Calling Sky

The unspeakable vastness
of the unconquerable dark
speaks to our hearts
where no harbour beckons
no port waits

A calling sky lids our lives
it shields, shelters
imprisons us
gravity the jailer to be overthrown
the well to climb out of
hand over hand

Climbing to where the only sounds are
a popping of particles
into  matter phase

We will not see stars with our own eyes
nor hear the sounds of space
our travelling world
built of systems noise
ventilation hiss and engine thrum
will seep through our lives
even outside
suit noise and visors will hide
the photons trip

Yet unspeakable vastness
and unconquerable dark
will sink deep into our subconscious
refashioning our very selves
varying what is human

Will we wish to sink once more
into the trap of gravity
or shall we run with the particle streams
out into the dark?

Copyright © 2020 Kim Whysall-Hammond

‘Calling Sky’ was first published by Utopia Science Fiction  in the April 2020 issue.

Friday Poem: Death, be not proud

Death, be not proud, though some have called thee
Mighty and dreadful, for thou art not so;
For those whom thou think’st thou dost overthrow
Die not, poor Death, nor yet canst thou kill me.
From rest and sleep, which but thy pictures be,
Much pleasure; then from thee much more must flow,
And soonest our best men with thee do go,
Rest of their bones, and soul’s delivery.
Thou art slave to fate, chance, kings, and desperate men,
And dost with poison, war, and sickness dwell,
And poppy or charms can make us sleep as well
And better than thy stroke; why swell’st thou then?
One short sleep past, we wake eternally
And death shall be no more; Death, thou shalt die.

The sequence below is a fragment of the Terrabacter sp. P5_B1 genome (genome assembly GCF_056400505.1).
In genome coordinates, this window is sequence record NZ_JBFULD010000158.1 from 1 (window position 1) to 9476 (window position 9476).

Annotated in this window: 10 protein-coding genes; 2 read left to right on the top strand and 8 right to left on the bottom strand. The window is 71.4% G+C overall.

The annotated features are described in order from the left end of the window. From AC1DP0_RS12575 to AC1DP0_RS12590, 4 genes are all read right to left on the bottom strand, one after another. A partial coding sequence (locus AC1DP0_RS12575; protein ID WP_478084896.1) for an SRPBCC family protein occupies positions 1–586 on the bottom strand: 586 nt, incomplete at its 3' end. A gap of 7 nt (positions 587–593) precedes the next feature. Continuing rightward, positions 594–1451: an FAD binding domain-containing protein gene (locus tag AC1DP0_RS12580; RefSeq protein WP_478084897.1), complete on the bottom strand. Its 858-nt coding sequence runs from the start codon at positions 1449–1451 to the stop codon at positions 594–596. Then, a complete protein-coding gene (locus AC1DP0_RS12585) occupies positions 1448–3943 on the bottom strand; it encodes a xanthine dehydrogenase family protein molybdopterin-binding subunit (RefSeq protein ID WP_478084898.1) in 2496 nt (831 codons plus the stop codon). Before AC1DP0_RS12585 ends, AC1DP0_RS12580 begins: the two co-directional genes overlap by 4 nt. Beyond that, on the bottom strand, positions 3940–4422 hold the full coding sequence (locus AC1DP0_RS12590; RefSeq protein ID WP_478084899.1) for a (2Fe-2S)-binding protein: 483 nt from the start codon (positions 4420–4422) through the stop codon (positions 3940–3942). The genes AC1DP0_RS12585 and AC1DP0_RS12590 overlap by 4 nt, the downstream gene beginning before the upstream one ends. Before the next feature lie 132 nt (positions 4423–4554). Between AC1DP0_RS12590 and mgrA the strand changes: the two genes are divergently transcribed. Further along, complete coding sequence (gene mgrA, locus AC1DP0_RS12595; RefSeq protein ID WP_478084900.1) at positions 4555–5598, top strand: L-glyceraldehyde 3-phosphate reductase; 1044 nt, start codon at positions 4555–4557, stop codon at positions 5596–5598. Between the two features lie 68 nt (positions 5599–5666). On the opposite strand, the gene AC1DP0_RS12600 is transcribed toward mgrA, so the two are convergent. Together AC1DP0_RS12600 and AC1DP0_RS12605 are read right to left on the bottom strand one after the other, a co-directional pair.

by John Donne

Toddler

You cuddle up to me in your sleep, comforted by mother warmth
What do you dream little man, my child full of wonder
You exhaust  me by day and then enthrall me at your time of sleeping
Always asking for more, lifting my soul and life
Every day is an  adventure for us
As I discover the world in and through your eyes

  Copyright © 2017  Kim Whysall-Hammond

I wrote this poem when my sons were much much younger….they are both adults now!

In The Rain

A brilliant poem from Glenys about a Blackbird in the rain:

lifecameos

In steady light rain
low clouds compress
the light’s dull glare.
The blackbird’s feathers
sparkle under their fine cloak
of minute droplets.
His chuckles, shrieks of glee
from the clothesline pole
fill the garden as he raises
his head half spreads his wings
in the sensual joy
of tiny moist diamonds.

Previously posted January 2016.

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Friday Poem: To His Coy Mistress

Had we but world enough, and time,
This coyness, Lady, were no crime.
We would sit down and think which way
To walk and pass our long love’s day.
Thou by the Indian Ganges’ side
Shouldst rubies find: I by the tide
Of Humber would complain. I would
Love you ten years before the Flood,
And you should, if you please, refuse
Till the conversion of the Jews.
My vegetable love should grow
Vaster than empires, and more slow;
An hundred years should go to praise
Thine eyes and on thy forehead gaze;
Two hundred to adore each breast;
But thirty thousand to the rest;
An age at least to every part,
And the last age should show your heart;
For, Lady, you deserve this state,
Nor would I love at lower rate.
   But at my back I always hear
Time’s wingèd chariot hurrying near;
And yonder all before us lie
Deserts of vast eternity.
Thy beauty shall no more be found,
Nor, in thy marble vault, shall sound
My echoing song: then worms shall try
That long preserved virginity,
And your quaint honour turn to dust,
And into ashes all my lust:
The grave’s a fine and private place,
But none, I think, do there embrace.
 Now therefore, while the youthful hue
Sits on thy skin like morning dew,
And while thy willing soul transpires
At every pore with instant fires,
Now let us sport us while we may,
And now, like amorous birds of prey,
Rather at once our time devour
Than languish in his slow-chapt power.
Let us roll all our strength and all
Our sweetness up into one ball,
And tear our pleasures with rough strife
Thorough the iron gates of life:
Thus, though we cannot make our sun
Stand still, yet we will make him run.

by Andrew Marvell